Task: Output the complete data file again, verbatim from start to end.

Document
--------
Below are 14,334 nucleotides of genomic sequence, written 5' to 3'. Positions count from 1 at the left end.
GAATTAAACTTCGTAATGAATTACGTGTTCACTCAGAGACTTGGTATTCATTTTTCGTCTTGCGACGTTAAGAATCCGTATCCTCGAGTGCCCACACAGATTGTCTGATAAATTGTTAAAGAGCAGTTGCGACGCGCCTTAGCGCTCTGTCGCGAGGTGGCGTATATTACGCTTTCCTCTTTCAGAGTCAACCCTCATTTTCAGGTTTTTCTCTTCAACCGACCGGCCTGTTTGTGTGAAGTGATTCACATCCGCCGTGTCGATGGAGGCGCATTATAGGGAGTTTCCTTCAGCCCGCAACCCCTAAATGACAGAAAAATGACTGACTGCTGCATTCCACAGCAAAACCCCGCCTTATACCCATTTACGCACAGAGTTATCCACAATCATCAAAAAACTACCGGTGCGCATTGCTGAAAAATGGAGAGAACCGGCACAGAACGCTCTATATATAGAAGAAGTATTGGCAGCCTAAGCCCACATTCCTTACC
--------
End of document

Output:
Below are 14,334 nucleotides of genomic sequence, written 5' to 3'. Positions count from 1 at the left end.
GAATTAAACTTCGTAATGAATTACGTGTTCACTCAGAGACTTGGTATTCATTTTTCGTCTTGCGACGTTAAGAATCCGTATCCTCGAGTGCCCACACAGATTGTCTGATAAATTGTTAAAGAGCAGTTGCGACGCGCCTTAGCGCTCTGTCGCGAGGTGGCGTATATTACGCTTTCCTCTTTCAGAGTCAACCCTCATTTTCAGGTTTTTCTCTTCAACCGACCGGCCTGTTTGTGTGAAGTGATTCACATCCGCCGTGTCGATGGAGGCGCATTATAGGGAGTTTCCTTCAGCCCGCAACCCCTAAATGACAGAAAAATGACTGACTGCTGCATTCCACAGCAAAACCCCGCCTTATACCCATTTACGCACAGAGTTATCCACAATCATCAAAAAACTACCGGTGCGCATTGCTGAAAAATGGAGAGAACCGGCACAGAACGCTCTATATATAGAAGAAGTATTGGCAGCCTAAGCCCACATTCCTTACC